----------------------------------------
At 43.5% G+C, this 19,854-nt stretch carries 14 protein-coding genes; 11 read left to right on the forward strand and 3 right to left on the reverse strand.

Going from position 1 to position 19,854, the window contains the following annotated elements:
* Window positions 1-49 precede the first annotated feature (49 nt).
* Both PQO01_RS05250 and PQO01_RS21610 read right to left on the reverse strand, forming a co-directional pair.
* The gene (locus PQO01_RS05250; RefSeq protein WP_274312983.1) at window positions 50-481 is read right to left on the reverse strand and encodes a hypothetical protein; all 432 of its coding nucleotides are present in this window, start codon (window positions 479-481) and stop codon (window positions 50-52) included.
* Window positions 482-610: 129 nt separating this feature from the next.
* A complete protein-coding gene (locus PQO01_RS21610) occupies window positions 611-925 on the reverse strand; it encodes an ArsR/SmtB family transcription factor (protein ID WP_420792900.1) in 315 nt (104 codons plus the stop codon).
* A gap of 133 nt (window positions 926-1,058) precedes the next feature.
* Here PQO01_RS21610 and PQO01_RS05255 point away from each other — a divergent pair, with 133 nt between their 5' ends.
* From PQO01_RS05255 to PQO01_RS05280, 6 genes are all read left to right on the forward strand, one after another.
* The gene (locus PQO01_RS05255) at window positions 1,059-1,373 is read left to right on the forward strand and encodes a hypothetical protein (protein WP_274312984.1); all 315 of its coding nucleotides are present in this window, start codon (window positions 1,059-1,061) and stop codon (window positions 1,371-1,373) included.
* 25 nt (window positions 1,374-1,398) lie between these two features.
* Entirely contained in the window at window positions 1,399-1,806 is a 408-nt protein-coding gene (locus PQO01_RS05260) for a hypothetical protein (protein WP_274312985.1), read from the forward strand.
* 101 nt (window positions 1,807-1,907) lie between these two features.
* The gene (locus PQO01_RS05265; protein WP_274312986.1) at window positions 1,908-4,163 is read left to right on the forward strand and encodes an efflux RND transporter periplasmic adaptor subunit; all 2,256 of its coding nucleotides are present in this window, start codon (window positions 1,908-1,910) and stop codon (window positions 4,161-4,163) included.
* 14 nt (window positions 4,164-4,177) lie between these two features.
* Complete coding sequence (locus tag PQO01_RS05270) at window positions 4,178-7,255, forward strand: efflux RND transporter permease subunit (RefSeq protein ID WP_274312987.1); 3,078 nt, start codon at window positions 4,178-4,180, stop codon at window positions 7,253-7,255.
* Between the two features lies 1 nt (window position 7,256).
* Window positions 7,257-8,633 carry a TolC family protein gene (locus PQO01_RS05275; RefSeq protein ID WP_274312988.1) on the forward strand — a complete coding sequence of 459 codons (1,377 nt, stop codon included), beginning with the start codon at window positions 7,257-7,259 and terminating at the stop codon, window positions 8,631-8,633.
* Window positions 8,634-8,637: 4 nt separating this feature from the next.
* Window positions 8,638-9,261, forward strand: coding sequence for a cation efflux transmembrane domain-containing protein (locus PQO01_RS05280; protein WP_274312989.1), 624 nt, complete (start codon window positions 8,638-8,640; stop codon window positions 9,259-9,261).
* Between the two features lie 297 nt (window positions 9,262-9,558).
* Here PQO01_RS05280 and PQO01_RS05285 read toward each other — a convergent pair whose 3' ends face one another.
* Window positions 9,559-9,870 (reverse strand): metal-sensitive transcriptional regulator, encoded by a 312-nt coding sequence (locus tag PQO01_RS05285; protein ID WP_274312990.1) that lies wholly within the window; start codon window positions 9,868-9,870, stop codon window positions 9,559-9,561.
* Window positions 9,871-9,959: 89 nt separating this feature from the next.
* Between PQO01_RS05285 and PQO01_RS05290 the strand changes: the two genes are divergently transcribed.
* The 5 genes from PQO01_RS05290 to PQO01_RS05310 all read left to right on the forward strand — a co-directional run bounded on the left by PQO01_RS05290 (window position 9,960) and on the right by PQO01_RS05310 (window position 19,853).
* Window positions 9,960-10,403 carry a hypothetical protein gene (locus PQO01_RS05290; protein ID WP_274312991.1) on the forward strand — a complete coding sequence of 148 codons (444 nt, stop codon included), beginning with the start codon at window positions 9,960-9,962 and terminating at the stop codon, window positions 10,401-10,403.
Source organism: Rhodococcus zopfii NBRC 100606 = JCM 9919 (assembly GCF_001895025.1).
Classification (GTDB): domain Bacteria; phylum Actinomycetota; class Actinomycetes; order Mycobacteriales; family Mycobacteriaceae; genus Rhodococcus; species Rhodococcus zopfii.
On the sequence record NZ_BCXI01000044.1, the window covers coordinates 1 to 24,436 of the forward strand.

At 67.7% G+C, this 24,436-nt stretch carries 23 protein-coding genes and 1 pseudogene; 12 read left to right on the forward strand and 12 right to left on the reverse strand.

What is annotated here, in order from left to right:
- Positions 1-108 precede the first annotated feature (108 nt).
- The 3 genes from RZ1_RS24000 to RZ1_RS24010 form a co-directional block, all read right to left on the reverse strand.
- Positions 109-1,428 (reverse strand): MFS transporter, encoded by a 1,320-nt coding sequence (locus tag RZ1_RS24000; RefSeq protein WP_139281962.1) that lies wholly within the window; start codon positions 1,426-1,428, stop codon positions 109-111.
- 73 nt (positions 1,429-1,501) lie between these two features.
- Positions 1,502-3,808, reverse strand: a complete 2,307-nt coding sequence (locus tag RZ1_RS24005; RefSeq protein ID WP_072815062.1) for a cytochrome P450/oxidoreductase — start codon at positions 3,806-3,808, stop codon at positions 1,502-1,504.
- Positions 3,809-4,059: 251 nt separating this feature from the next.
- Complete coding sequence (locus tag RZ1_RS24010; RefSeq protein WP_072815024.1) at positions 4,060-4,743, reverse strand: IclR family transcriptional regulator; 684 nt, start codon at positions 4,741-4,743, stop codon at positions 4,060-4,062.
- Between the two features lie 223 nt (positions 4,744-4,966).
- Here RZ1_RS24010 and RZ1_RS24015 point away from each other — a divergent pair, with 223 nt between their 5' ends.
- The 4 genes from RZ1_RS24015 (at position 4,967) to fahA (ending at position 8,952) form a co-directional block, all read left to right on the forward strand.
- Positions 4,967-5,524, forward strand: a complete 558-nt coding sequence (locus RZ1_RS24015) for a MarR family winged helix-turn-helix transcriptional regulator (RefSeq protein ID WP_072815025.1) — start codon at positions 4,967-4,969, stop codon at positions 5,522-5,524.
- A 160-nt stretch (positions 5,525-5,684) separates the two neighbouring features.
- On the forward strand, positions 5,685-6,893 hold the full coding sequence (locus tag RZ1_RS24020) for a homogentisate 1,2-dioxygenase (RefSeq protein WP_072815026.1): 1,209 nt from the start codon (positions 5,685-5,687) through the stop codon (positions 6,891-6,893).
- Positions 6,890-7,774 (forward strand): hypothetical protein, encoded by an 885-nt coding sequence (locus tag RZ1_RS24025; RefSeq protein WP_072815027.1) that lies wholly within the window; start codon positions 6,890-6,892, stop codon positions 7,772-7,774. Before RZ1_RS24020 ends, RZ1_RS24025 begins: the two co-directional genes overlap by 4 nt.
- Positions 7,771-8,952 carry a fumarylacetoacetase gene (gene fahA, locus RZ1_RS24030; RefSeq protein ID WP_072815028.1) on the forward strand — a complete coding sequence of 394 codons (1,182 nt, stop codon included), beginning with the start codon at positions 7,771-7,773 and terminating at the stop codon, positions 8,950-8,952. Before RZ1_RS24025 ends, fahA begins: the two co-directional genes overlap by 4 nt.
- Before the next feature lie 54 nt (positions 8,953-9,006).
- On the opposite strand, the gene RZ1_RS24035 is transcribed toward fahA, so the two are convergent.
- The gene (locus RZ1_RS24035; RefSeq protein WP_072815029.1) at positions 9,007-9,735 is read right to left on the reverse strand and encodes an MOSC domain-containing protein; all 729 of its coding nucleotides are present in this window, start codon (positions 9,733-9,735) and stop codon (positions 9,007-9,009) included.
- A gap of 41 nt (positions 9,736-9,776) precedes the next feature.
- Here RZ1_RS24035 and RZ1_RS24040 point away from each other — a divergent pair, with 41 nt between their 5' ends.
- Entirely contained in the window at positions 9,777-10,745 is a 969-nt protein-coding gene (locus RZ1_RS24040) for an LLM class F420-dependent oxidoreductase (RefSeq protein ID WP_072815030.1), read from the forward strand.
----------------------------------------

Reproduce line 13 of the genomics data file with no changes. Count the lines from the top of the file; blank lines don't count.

* Entirely contained in the window at window positions 1,399-1,806 is a 408-nt protein-coding gene (locus PQO01_RS05260) for a hypothetical protein (protein WP_274312985.1), read from the forward strand.